If a company fails to achieve this systemic confidence, it takes the risk of entering into a spiral of errors. Organizational trust plays a key role in the evolution of family businesses because initially it is based on interpersonal relationships supported by close kinship (first and second generation), it passes to a trust based on competence and merit (third generation) and ends in the creation of trust in the family and business governance model (systemic trust, third generation and later).
The systemic trust in the organization is based on the definition and application of rules, formal communication forums and family protocols, with consistent application, whenever circumstances warrant. An essential support based on another determining factor: the creation of a family governance that generates trust in everyone, generation after generation, even though a series of branches have arisen from the main trunk whose link is no longer based solely on close blood relationship or proximity of a single family.
The creation of family governance is the second dilemma of the Casandra effect. As new generations take the post, either in the management of the company or in its ownership, the complexity in the relationships gets more complicated, different branches get distant. Therefore, the sustainability of the business is built through the creation of mechanisms that know how to anticipate conflicts and uncomfortable situations, which sooner or later usually appear in every family business.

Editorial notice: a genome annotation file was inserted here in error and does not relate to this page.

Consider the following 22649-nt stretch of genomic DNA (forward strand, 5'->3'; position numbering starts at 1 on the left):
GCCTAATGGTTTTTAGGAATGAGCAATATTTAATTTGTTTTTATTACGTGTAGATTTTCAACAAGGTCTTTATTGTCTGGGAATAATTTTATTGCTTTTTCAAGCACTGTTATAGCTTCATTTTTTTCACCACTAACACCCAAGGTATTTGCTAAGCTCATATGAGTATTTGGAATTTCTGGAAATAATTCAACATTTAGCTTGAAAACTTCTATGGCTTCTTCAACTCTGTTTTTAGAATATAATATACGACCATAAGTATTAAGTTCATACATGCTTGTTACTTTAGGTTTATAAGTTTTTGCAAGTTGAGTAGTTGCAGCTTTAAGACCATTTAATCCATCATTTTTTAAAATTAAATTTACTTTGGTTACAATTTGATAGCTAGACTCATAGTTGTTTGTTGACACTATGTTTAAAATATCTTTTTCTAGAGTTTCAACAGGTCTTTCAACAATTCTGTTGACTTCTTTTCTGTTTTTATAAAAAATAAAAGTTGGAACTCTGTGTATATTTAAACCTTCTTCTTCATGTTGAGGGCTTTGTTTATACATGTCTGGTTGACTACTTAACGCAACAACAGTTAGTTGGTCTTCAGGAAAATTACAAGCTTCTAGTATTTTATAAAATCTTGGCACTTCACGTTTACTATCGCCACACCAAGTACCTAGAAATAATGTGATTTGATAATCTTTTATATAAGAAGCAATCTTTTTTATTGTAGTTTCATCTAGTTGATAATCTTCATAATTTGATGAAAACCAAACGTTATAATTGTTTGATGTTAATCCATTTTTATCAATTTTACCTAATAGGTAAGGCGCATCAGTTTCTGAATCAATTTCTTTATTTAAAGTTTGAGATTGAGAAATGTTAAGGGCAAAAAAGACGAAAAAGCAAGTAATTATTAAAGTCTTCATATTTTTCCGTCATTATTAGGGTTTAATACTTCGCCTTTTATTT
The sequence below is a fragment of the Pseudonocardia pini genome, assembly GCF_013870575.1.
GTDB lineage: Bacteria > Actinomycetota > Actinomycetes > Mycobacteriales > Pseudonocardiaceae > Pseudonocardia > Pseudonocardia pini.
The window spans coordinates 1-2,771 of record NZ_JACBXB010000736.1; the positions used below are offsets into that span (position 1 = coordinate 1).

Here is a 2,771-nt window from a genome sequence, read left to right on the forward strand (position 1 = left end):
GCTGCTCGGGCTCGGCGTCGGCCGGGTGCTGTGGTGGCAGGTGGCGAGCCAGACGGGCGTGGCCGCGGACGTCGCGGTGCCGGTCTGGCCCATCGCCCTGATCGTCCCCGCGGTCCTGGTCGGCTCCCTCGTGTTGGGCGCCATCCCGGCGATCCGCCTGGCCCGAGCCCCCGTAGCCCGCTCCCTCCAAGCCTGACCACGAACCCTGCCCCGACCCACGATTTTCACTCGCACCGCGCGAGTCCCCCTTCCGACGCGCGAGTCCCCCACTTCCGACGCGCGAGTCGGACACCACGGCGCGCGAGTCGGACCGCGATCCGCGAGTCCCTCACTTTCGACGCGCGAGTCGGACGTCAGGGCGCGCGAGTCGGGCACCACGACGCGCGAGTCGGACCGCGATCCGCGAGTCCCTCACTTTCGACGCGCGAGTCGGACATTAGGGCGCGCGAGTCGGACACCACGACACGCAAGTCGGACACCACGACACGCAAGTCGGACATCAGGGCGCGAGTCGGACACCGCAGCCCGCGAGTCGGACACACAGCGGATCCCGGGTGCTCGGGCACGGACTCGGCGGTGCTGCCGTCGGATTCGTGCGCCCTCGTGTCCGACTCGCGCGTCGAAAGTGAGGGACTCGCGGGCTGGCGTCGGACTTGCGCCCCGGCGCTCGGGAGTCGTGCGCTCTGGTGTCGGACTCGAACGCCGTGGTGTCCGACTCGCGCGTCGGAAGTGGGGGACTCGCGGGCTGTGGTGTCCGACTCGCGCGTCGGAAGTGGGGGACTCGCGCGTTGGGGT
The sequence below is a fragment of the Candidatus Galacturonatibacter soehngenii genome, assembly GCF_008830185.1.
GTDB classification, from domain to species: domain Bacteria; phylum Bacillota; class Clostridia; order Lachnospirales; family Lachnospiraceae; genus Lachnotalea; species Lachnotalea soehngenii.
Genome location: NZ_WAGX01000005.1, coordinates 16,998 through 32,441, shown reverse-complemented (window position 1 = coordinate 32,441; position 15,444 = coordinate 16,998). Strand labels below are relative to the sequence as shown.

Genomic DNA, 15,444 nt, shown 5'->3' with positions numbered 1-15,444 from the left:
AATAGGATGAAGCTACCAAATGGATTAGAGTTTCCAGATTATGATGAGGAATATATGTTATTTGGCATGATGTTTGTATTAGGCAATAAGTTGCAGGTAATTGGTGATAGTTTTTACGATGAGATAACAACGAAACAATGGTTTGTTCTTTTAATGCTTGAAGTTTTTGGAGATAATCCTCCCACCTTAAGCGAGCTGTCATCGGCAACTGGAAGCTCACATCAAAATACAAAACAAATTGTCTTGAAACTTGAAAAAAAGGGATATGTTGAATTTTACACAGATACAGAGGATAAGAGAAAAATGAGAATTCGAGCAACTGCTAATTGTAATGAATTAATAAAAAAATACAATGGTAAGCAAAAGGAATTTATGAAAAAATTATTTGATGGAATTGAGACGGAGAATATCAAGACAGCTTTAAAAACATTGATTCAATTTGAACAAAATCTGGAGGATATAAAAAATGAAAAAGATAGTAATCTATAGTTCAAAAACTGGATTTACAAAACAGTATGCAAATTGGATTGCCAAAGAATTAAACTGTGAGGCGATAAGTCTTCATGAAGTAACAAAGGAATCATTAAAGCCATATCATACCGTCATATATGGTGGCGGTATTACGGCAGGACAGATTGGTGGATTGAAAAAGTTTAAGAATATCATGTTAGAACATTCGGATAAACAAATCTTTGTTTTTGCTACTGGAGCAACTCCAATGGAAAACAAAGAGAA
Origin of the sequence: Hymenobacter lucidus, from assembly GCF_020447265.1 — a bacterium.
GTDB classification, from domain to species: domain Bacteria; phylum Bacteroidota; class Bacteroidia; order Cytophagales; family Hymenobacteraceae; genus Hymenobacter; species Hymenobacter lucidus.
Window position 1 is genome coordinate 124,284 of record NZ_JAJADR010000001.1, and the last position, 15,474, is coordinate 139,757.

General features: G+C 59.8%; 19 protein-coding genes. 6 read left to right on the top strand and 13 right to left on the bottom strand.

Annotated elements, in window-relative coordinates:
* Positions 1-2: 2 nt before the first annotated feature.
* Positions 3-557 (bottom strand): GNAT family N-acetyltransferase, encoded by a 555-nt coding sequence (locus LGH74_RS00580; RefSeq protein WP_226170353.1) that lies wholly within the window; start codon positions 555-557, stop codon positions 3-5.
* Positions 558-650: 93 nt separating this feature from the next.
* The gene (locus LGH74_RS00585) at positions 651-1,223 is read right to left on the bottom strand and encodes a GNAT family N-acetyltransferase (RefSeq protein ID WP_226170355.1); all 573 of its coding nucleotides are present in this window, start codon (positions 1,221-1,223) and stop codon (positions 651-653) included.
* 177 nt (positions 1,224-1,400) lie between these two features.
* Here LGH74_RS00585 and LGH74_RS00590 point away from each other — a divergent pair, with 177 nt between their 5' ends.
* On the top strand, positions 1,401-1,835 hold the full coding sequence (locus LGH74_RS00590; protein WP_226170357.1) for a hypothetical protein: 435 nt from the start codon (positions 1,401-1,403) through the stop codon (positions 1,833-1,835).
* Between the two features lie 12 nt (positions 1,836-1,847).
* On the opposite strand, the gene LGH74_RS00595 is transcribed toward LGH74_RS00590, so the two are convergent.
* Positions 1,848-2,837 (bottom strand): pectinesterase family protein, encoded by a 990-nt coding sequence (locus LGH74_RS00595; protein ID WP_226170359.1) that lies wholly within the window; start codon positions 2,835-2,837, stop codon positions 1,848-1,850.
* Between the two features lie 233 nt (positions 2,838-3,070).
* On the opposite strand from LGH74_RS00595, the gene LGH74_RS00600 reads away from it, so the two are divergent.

An additional point, no less important, is the definition of the values and principles that accompany the growth of the family business and constitute the same ones of the organization. With this cornerstone, a framework can be designed to regulate the participation of all members, from the role of the in-laws (sons-in-law, daughters-in-law or brothers-in-law) to the conditions of who and how a new member should work and how their performance should be evaluated as well as promotion rules vis a vis competent executives who are not part of the family.
A government framework that includes aspects such as the transfer of shares, the reinvestment rules, the creation of intrafamilial communication forums or the rules to leave the family ownership. With an additional condition: the commitment and active participation of the whole family in the creation of these principles. This implies that no consultant should do it for them, but accompany and facilitate that process. Finally, the success lies in the fact that each of the members has been able to convey clearly their points of view and understand those of others in order to reach consensus.
In other words, a process that cannot be imposed or outsourced because, just as the family owns its business, it must also own its rules. A process that requires permanent communication. This factor is critical to keep the family together, whether its members are involved or not in the management in order to create a culture of transparency and avoid misunderstandings.
This practice should be extended even to family members who are not shareholders, because they could become shareholders or influence those who are, and there is no greater risk than having shareholders who do not know the business or have felt isolated in the past. This way, family assemblies are key forums to align visions and points of view, so that they can convey a single voice in their interaction with the business. To achieve this, practice and commitment are required, and that is where family protocols offer the adequate conceptual framework for discussion and analysis.
In summary, for families in business, the idea is to challenge Apollo and his spell and recognize that, in terms of business or family management, there are proven practices that benefit both. In contrast, the Casandra effect provides examples of family businesses that disappeared due to inaction by their members, by omitting the enormous impact of family relationships in the company (and vice versa), or because they gave up creating an awareness of responsibility in the generational transition, particularly when there was no need to do it because when there is a need it could be too late.